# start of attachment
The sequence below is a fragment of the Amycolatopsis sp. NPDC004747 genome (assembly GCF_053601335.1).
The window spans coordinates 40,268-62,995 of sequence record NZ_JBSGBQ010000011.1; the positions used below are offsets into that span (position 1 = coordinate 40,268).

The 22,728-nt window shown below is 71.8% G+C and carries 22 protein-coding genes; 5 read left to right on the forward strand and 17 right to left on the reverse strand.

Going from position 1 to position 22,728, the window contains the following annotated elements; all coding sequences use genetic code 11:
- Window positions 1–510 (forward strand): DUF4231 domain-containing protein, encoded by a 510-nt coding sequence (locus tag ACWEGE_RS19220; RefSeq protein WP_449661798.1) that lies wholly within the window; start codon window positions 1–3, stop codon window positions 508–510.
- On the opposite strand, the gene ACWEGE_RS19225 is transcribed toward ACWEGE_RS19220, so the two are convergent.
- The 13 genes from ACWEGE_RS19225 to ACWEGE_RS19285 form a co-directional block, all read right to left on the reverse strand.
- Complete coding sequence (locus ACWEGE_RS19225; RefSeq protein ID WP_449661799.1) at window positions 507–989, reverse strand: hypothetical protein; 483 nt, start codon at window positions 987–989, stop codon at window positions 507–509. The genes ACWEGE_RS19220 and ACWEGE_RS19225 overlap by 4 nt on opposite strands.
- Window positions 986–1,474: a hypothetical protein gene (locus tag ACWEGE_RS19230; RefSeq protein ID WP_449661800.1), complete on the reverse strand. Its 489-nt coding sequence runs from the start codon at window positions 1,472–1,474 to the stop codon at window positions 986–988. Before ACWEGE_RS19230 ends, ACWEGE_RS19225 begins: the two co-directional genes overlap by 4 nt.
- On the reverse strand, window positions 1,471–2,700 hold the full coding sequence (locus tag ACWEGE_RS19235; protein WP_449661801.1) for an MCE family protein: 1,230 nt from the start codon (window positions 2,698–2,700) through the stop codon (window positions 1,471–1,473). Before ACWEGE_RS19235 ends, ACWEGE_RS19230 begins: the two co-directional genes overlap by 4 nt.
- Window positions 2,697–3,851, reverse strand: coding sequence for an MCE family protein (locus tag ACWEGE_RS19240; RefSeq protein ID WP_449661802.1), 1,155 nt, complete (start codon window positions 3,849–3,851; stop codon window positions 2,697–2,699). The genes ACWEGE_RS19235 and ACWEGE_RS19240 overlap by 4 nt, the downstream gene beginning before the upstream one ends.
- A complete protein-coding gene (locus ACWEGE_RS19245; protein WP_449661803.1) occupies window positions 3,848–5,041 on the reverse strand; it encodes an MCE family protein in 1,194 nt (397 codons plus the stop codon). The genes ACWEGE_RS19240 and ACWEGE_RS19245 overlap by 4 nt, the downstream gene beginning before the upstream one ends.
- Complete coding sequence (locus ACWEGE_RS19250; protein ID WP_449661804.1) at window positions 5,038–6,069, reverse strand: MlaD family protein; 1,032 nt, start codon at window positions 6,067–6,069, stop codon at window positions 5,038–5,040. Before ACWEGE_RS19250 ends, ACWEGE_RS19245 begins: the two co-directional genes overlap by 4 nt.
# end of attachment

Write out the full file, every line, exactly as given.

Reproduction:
The sequence below is a fragment of the Amycolatopsis sp. NPDC004747 genome (assembly GCF_053601335.1).
The window spans coordinates 40,268-62,995 of sequence record NZ_JBSGBQ010000011.1; the positions used below are offsets into that span (position 1 = coordinate 40,268).

The 22,728-nt window shown below is 71.8% G+C and carries 22 protein-coding genes; 5 read left to right on the forward strand and 17 right to left on the reverse strand.

Going from position 1 to position 22,728, the window contains the following annotated elements; all coding sequences use genetic code 11:
- Window positions 1–510 (forward strand): DUF4231 domain-containing protein, encoded by a 510-nt coding sequence (locus tag ACWEGE_RS19220; RefSeq protein WP_449661798.1) that lies wholly within the window; start codon window positions 1–3, stop codon window positions 508–510.
- On the opposite strand, the gene ACWEGE_RS19225 is transcribed toward ACWEGE_RS19220, so the two are convergent.
- The 13 genes from ACWEGE_RS19225 to ACWEGE_RS19285 form a co-directional block, all read right to left on the reverse strand.
- Complete coding sequence (locus ACWEGE_RS19225; RefSeq protein ID WP_449661799.1) at window positions 507–989, reverse strand: hypothetical protein; 483 nt, start codon at window positions 987–989, stop codon at window positions 507–509. The genes ACWEGE_RS19220 and ACWEGE_RS19225 overlap by 4 nt on opposite strands.
- Window positions 986–1,474: a hypothetical protein gene (locus tag ACWEGE_RS19230; RefSeq protein ID WP_449661800.1), complete on the reverse strand. Its 489-nt coding sequence runs from the start codon at window positions 1,472–1,474 to the stop codon at window positions 986–988. Before ACWEGE_RS19230 ends, ACWEGE_RS19225 begins: the two co-directional genes overlap by 4 nt.
- On the reverse strand, window positions 1,471–2,700 hold the full coding sequence (locus tag ACWEGE_RS19235; protein WP_449661801.1) for an MCE family protein: 1,230 nt from the start codon (window positions 2,698–2,700) through the stop codon (window positions 1,471–1,473). Before ACWEGE_RS19235 ends, ACWEGE_RS19230 begins: the two co-directional genes overlap by 4 nt.
- Window positions 2,697–3,851, reverse strand: coding sequence for an MCE family protein (locus tag ACWEGE_RS19240; RefSeq protein ID WP_449661802.1), 1,155 nt, complete (start codon window positions 3,849–3,851; stop codon window positions 2,697–2,699). The genes ACWEGE_RS19235 and ACWEGE_RS19240 overlap by 4 nt, the downstream gene beginning before the upstream one ends.
- A complete protein-coding gene (locus ACWEGE_RS19245; protein WP_449661803.1) occupies window positions 3,848–5,041 on the reverse strand; it encodes an MCE family protein in 1,194 nt (397 codons plus the stop codon). The genes ACWEGE_RS19240 and ACWEGE_RS19245 overlap by 4 nt, the downstream gene beginning before the upstream one ends.
- Complete coding sequence (locus ACWEGE_RS19250; protein ID WP_449661804.1) at window positions 5,038–6,069, reverse strand: MlaD family protein; 1,032 nt, start codon at window positions 6,067–6,069, stop codon at window positions 5,038–5,040. Before ACWEGE_RS19250 ends, ACWEGE_RS19245 begins: the two co-directional genes overlap by 4 nt.